Objective: To describe reversible extralimbic paraneoplastic encephalopathies with large, lobar lesions on magnetic resonance imaging (MRI). Design: Case series. Setting: Autoimmune Neurology Clinic, Mayo Clinic, Rochester, Minnesota. Results: Three patients had large confluent areas of signal abnormality on T2-weighted MRI, including frontal in 2 and frontal and occipital in 1. Patient 1, a woman aged 63 years, experienced hemiparesis with hemianopia 3 years after a diagnosis of adenocarcinoma of the breast. Nine years later, rapidly progressive dementia developed. Patient 2, a woman aged 79 years, presented with monoparesis and epilepsia partialis continua, 1 year after a diagnosis of adenocarcinoma of the breast. Patient 3, a man aged 65 years, had paraneoplastic sensory neuronopathy, limbic encephalitis, antineuronal nuclear autoantibody type 1 (ANNA-1), and squamous cell carcinoma of the lung. He was stable for 3 years after treatment. Subacute onset of aphasia, delirium, worsening seizures, and rising ANNA-1 titers led to a diagnosis of recurrent limited carcinoma. Brain MRI abnormalities in all patients improved dramatically after immuno-therapy. Two patients had sustained clinical remission. Conclusion: Recognition of paraneoplastic extralimbic lobar encephalopathies is important because these disorders and their underlying cancers are treatable.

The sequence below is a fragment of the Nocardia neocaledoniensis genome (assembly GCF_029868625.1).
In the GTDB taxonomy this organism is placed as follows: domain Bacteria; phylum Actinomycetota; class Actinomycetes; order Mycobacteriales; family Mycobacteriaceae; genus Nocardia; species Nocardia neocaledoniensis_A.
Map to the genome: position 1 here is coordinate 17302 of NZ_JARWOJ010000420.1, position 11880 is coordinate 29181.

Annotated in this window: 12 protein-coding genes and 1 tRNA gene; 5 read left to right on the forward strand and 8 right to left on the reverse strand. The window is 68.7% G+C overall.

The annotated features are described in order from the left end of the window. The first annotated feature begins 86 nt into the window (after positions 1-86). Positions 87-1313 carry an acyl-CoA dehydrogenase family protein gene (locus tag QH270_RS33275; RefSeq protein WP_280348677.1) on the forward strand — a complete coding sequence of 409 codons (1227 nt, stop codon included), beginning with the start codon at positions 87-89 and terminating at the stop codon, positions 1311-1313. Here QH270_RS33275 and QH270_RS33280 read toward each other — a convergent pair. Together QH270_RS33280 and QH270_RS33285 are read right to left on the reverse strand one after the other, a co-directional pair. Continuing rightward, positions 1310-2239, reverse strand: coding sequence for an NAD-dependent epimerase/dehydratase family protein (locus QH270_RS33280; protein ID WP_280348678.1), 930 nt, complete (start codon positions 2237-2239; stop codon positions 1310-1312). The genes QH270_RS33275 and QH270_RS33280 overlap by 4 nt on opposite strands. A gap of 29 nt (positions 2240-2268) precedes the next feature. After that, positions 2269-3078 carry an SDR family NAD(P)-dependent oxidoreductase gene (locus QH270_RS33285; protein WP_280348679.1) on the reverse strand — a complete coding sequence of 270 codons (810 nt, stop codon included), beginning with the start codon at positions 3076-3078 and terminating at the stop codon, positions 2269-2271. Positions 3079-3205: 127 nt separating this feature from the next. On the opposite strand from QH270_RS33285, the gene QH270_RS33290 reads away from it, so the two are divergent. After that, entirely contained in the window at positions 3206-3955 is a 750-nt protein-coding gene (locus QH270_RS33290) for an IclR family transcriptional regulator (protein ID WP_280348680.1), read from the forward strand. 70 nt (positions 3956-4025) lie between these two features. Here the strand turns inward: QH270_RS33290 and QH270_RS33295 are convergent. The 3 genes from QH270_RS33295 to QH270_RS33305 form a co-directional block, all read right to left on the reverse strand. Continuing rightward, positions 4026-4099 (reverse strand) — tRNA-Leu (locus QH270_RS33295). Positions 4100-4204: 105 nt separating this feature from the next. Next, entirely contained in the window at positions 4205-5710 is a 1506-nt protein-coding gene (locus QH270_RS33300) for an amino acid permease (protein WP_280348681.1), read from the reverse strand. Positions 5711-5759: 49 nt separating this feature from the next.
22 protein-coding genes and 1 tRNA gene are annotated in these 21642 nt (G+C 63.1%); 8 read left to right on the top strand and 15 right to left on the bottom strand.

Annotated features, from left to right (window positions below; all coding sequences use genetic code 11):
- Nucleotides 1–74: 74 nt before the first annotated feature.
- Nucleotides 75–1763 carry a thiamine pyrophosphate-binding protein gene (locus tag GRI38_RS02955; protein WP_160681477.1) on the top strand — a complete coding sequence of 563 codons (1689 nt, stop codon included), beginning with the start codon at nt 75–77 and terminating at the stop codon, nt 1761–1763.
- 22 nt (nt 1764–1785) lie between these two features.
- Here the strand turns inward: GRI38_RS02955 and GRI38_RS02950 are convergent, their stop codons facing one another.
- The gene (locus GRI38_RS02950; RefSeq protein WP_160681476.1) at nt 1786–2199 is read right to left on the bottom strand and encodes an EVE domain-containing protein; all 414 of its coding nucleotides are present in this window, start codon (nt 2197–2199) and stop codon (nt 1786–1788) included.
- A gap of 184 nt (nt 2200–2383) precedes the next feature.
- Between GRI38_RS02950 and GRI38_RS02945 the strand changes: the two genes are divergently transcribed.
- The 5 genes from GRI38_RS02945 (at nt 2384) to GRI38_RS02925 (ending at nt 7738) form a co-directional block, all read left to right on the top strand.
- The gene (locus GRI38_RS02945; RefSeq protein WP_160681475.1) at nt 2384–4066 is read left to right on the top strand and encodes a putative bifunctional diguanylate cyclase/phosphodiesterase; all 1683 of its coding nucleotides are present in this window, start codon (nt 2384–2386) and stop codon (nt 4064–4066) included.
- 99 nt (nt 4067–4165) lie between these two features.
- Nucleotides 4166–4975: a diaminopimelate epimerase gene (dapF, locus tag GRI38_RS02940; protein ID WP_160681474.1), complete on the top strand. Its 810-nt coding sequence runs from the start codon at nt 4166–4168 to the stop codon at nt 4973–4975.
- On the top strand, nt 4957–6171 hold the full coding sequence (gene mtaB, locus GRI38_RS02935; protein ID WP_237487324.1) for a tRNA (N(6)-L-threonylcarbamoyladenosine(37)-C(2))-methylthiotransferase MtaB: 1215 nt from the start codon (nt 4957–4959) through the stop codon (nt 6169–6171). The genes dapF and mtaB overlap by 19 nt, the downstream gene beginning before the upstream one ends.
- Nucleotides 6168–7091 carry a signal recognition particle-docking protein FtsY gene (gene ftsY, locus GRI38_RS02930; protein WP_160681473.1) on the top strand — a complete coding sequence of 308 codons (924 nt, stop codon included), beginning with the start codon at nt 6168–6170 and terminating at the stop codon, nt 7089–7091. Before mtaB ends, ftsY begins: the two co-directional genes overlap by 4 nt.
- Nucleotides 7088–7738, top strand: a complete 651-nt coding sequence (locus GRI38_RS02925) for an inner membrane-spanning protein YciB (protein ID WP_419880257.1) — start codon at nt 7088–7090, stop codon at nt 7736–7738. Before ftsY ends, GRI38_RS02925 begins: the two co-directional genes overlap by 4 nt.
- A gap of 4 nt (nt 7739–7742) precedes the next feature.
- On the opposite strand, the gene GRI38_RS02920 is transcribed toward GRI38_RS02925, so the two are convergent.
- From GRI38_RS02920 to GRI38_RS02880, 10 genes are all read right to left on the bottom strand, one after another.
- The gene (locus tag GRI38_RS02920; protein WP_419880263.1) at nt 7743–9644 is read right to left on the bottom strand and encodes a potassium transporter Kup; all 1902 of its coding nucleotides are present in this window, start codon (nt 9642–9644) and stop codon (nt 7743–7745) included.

ASJC Scopus subject areas
- Arts and Humanities (miscellaneous)
- Clinical Neurology